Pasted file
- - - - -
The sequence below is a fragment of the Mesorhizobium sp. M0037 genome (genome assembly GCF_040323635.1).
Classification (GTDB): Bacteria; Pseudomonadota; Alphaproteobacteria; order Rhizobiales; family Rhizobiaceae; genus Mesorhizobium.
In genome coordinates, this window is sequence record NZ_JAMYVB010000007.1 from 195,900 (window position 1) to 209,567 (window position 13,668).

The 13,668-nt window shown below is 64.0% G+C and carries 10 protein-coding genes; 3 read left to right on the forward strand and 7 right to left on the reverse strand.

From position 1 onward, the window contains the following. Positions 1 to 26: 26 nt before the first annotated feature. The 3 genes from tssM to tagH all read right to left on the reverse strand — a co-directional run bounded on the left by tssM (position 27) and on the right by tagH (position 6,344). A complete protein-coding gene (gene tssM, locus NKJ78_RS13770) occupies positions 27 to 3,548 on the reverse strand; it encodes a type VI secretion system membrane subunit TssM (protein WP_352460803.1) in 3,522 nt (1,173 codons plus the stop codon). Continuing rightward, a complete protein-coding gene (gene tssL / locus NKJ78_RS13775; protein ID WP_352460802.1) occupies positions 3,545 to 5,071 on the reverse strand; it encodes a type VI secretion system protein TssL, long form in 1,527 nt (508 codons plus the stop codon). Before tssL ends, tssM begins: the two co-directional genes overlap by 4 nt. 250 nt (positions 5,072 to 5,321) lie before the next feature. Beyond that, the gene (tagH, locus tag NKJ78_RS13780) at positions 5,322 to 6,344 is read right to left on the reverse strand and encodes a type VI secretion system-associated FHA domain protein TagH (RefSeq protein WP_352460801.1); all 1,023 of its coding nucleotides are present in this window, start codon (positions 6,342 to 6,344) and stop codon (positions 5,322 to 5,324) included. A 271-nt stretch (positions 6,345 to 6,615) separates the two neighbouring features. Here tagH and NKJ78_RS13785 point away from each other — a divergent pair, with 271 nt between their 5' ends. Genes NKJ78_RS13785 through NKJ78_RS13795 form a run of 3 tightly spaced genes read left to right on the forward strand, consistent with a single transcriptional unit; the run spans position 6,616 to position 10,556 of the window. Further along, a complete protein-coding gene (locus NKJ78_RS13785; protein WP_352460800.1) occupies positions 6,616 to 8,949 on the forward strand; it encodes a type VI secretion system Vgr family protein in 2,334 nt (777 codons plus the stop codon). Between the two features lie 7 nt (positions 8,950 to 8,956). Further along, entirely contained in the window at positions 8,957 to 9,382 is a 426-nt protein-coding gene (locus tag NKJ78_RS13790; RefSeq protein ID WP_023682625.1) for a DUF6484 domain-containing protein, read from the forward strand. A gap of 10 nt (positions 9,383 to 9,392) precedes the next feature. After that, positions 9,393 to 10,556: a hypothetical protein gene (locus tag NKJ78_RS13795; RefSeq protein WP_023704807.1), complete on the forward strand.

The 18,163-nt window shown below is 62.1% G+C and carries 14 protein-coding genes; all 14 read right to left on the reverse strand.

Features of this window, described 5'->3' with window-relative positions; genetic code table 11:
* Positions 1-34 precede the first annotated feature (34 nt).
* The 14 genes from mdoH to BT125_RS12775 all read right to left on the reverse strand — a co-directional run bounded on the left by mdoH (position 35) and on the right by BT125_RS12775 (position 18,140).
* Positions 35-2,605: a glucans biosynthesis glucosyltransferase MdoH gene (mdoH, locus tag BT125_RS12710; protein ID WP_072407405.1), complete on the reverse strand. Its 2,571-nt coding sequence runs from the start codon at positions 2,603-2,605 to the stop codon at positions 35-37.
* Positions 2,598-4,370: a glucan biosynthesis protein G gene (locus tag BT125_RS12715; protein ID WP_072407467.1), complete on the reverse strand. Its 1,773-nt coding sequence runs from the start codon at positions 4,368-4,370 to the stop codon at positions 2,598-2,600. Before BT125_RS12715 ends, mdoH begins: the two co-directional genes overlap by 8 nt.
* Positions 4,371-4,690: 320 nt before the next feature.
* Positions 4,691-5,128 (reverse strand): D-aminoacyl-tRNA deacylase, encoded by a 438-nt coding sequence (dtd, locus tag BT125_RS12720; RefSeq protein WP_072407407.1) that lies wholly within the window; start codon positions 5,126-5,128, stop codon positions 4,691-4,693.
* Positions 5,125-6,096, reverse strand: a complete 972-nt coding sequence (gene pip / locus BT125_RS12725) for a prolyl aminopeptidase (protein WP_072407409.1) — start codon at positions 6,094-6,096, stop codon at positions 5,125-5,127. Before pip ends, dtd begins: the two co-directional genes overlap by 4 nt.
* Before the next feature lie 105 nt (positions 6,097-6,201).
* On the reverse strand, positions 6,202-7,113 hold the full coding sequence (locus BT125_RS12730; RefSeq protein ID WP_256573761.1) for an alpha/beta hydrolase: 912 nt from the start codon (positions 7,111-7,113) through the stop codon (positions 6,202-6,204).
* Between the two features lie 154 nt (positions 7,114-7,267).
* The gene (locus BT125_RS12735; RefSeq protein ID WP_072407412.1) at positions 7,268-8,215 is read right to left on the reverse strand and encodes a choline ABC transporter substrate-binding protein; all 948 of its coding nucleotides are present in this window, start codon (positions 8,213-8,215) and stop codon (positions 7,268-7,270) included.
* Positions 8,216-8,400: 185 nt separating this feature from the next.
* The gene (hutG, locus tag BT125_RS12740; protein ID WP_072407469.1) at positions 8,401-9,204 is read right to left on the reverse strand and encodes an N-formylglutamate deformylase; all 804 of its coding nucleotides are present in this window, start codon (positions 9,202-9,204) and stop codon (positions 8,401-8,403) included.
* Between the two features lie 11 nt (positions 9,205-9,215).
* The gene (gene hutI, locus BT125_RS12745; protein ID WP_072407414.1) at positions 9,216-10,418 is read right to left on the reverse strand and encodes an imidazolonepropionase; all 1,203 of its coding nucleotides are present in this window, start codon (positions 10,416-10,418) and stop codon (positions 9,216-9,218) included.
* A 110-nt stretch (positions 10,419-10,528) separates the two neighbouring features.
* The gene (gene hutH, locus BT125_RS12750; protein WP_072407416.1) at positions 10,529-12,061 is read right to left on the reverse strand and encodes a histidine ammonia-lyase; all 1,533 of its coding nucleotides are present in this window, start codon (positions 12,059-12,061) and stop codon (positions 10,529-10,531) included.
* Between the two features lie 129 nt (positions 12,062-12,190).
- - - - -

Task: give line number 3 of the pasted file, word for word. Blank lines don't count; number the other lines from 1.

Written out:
In genome coordinates, this window is sequence record NZ_JAMYVB010000007.1 from 195,900 (window position 1) to 209,567 (window position 13,668).